Good news for the rainforest:
EU aims for strong measures against deforestation
Members of the European Parliament voted in favor of a deforestation law banning the import of deforestation products and providing increased protection for indigenous peoples.
"This victory is an important step towards the protection of indigenous peoples and the rainforest. Only one third of the world's original rainforests are still intact. It is crucial that Europe takes responsibility and stops buying deforestation products so that we protect the forest we have left," says Nils Hermann Ranum, head of the Zero Deforestation Program in the Rainforest Foundation Norway.
Members of the European Parliament (MEPs) voted today to regulate companies' trade in products that lead to deforestation and violations of human rights, indigenous peoples' rights in particular. The vote mirrored a recent opinion poll among Europeans which showed that over 80% believed that deforestation products should be banned.
MEPs had the majority of Europeans behind them when they voted for a strong deforestation law today. People want to be able to be sure that what they buy has not contributed to deforestation.
The final text will now be negotiated by the Parliament, the Commission and the Council, which consists of the national governments of the member states. It is expected that this process will be concluded by the end of the year.
The right of indigenous people to free, prior and informed consent will, as the law currently stands, be a prerequisite for importing products into the EU.
The European Parliament voted for a broader list than first proposed of goods and products covered by the law. This applies to, among other things, palm oil, soya, coffee, cocoa, cattle, leather, wood, rubber and corn.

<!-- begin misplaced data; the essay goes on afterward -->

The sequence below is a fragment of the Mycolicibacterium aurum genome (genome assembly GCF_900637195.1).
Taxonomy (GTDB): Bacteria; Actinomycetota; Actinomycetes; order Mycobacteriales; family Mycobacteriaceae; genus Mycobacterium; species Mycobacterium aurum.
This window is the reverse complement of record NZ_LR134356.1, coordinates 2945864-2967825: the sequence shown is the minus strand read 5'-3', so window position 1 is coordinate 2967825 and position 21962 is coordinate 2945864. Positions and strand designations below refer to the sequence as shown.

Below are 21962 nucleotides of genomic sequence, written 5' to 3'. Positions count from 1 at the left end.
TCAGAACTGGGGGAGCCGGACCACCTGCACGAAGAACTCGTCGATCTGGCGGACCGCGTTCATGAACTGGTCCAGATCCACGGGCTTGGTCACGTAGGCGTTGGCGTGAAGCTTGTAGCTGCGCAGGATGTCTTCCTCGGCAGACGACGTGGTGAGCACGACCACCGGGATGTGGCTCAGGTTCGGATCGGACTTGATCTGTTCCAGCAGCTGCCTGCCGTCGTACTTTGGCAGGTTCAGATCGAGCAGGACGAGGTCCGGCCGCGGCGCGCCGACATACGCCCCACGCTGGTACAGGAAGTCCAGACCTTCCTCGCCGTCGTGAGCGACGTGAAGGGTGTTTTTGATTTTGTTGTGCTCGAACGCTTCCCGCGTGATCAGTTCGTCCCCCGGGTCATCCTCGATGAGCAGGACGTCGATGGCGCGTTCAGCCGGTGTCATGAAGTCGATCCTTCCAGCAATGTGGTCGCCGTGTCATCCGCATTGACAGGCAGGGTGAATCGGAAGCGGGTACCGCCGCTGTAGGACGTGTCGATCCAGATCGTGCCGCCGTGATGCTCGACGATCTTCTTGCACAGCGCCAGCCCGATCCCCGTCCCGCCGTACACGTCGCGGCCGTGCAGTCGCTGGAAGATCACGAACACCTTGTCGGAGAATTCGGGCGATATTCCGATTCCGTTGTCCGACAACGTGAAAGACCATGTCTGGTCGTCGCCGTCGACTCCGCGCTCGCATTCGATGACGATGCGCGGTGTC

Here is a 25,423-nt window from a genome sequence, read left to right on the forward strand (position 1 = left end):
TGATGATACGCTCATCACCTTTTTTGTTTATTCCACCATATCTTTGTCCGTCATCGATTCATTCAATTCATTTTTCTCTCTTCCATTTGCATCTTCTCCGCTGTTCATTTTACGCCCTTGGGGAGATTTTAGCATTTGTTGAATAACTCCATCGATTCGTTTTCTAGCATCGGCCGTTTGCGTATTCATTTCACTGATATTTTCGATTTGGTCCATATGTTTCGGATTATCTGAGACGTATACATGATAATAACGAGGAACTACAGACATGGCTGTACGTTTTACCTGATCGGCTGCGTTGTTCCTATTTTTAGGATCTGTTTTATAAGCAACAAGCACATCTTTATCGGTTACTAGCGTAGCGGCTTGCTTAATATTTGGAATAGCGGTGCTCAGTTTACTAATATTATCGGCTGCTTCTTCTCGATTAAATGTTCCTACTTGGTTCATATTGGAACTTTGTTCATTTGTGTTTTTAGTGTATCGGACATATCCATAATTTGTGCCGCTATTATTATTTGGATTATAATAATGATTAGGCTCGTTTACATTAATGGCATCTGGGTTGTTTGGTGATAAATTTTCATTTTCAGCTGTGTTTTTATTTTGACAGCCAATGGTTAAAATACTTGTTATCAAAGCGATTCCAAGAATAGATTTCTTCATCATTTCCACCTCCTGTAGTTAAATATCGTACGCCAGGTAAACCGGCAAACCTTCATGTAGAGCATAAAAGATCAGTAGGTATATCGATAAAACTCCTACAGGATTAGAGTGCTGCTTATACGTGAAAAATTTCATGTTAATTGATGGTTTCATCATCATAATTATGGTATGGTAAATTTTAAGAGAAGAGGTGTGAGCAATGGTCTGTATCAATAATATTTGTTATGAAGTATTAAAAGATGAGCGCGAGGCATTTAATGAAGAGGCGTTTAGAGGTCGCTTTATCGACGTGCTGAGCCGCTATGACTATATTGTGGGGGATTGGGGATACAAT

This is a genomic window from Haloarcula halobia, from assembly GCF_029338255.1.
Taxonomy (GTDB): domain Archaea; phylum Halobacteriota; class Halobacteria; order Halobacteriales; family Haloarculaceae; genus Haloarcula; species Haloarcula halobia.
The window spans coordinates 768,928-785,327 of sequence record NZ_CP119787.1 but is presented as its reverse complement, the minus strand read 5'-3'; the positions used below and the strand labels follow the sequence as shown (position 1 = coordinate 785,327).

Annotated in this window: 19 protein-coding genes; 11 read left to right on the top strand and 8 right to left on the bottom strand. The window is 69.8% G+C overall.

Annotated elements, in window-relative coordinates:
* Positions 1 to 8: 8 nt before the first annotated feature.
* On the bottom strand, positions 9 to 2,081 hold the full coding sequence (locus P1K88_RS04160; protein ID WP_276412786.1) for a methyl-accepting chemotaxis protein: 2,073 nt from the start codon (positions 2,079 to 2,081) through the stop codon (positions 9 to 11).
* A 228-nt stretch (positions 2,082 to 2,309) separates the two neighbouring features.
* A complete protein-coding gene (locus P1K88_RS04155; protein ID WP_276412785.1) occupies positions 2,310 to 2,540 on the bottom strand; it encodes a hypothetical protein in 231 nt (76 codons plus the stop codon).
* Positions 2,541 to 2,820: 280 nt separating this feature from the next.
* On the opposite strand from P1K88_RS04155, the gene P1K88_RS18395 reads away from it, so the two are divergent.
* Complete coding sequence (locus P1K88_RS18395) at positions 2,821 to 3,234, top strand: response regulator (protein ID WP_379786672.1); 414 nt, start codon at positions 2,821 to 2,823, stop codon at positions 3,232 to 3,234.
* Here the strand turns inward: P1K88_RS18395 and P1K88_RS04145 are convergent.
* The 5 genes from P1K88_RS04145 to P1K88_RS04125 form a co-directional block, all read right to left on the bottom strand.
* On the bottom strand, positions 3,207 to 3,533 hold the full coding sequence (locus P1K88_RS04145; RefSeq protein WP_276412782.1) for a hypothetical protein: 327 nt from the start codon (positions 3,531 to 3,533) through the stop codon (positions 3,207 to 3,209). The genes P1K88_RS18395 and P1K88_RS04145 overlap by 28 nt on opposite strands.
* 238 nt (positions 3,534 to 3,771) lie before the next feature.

Controversy over leather and deforestation
Right up until the very end, it was unclear whether the import of leather would be covered by the legislation. Cattle is by far the biggest cause of deforestation in the Amazon. As much as 80 percent of the leather is exported, and Europe is a major importer. Despite the fact that leather is the raw material with the highest deforestation risk, the European leather industry has carried out intense lobbying to have leather removed from regulation.
As recently as last week, the Rainforest Foundation, together with a number of other organisations, sent a letter to MEPs outlining why leather must be included. Read the letter here.
"We are very relieved that the EU Parliament recognizes the great responsibility Europe has for deforestation in the Amazon through its import of leather from Brazil, and that the EU's elected representatives have resisted pressure from the leather industry," Ranum says.
Deforestation is skyrocketing ahead of Brazil election
While the EU debates deforestation legislation, the Brazilian presidential election is fast approaching. In recent years, deforestation has skyrocketed, violence against indigenous peoples and environmental defenders has escalated and institutions protecting the rainforests have had budgets slashed.
"Regardless of who wins the elections in Brazil, a new government will face a huge task to reduce deforestation", says Ranum.
A change of course will depend on players also outside Brazil's own borders, Ranum adds.
"The international community must change the way we relate to Brazil. It is crucial that the EU introduces legislation that hits the mark. This is now well on its way."